Beware. That first step on the slippery slope to Liberalism can be very dangerous. So goes the warning to Evangelicals trying to broaden their intellectual horizons. And compromising on a literal view of scripture is seen as the most dangerous step of all. So how can Evangelicals accept modern scientific theories of origins that seem to directly contradict the literal scriptural account of creation in Genesis? If we compromise on the literal interpretation of scripture, isn’t this a sell-out? Aren’t we left with relativistic hermeneutic rules that allow us to make the bible say anything we want? If it’s not a literal interpretation, isn’t it a liberal one? I believe this choice between a liberal and literal interpretation of scripture, like the
Evangelicals have been at odds with liberal Protestantism since the 19th century when the Liberals, claim Evangelicals, “sold out” to biblical criticism. Liberals for the most part accepted modern biblical scholarship, including radical new understandings of the bible’s source, formation, and interpretation. Evangelicals strongly rejected both the conclusions and the evidence of this modern scholarship. In the 19th century this defense included the definition of the doctrine of biblical inerrancy. More recently the focus has been on the “literal” interpretation of scripture. Even though I disagree with the Evangelical tendency to reject the evidence of biblical criticism and modern biblical scholarship, and the movement's outright hostility to liberalism, I am unquestionably in the Evangelical camp on the place of the scriptures. I take a very high view of the bible and wholeheartedly acknowledge its divine inspiration. My concern is that in reacting to a Liberal interpretation of scripture Evangelicals have chosen a method (ie. Literal interpretation only) that may be just as theologically damaging (heretical?) as the Liberal method.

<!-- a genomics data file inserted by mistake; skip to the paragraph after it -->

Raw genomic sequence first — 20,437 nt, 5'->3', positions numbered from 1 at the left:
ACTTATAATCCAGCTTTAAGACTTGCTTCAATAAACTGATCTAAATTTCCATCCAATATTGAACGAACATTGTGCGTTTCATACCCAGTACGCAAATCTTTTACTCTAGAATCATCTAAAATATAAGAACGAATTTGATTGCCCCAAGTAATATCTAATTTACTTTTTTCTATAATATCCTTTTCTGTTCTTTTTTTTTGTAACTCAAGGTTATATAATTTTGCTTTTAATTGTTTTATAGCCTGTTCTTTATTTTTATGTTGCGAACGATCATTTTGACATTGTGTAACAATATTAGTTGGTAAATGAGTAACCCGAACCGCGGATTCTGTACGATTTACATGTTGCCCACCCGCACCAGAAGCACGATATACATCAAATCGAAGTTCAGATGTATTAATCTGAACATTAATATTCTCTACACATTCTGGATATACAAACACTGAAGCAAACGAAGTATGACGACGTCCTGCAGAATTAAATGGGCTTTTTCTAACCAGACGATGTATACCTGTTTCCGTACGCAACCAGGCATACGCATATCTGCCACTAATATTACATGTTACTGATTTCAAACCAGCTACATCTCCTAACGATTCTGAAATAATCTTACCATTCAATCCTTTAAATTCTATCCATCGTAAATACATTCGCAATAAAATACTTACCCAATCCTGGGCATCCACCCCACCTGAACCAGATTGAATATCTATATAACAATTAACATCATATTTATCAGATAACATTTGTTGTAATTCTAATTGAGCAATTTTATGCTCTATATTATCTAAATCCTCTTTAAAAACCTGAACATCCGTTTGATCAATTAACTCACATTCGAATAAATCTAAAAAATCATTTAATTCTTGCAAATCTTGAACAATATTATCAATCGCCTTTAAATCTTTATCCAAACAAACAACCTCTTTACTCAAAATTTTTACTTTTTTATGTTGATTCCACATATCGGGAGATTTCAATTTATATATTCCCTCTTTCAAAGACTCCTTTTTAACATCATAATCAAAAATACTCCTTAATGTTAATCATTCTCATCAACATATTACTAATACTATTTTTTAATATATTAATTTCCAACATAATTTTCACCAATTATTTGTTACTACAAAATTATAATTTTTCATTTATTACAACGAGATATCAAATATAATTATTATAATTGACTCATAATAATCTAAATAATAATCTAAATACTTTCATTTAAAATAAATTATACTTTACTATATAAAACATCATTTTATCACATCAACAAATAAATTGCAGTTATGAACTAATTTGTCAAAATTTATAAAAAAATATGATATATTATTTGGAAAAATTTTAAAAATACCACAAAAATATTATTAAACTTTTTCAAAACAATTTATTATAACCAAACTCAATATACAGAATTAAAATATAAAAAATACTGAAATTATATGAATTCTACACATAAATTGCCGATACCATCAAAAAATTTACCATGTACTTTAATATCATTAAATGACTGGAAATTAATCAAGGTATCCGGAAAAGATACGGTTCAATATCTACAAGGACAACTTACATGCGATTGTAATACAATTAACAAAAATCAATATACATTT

Not so Literally Literal
Though many Evangelicals claim that they hold a “literal” view of scripture, very few are uncompromising literalists. Very few still believe that the earth is a flat, immovable disk floating on the ocean, even though this is what the ancient Hebrews biblical writers believed and implied in scripture (See Psalm 93:1, Psalm 104, and 1Chr 16:30). Neither do we believe that the sky is a solid dome like structure, which is the logical conclusion based on a literal interpretation of the Old Testament. Almost everyone agrees that the earth revolves around the Sun, even though the ancient Hebrews thought the Sun moved across the sky and then raced back to east to start another day. (See Psalm 19:6 and Eccl 1:5). Very few Christians maintain that a literal interpretation of these passages is required. Young Earth Creationists do claim to interpret the bible literally, but they do so in a very liberal way. (One commentator described flat-earthers, geocentrists, and young-earthers as the conservative, moderate, and liberal factions within the biblical literalist camp).
Focus on Science and History
When someone declares that they interpret the Bible literally, they are generally referring to the science and the history in the bible. I think this betrays a modern bias, where historical and scientific facts are the highest form of truth. Modern western culture has elevated historical and scientific knowledge to the point where other forms of knowledge are deemed less important, and less reliable. But this is not the perspective of the bible. To the wise man or woman, it is the knowledge of God that is important.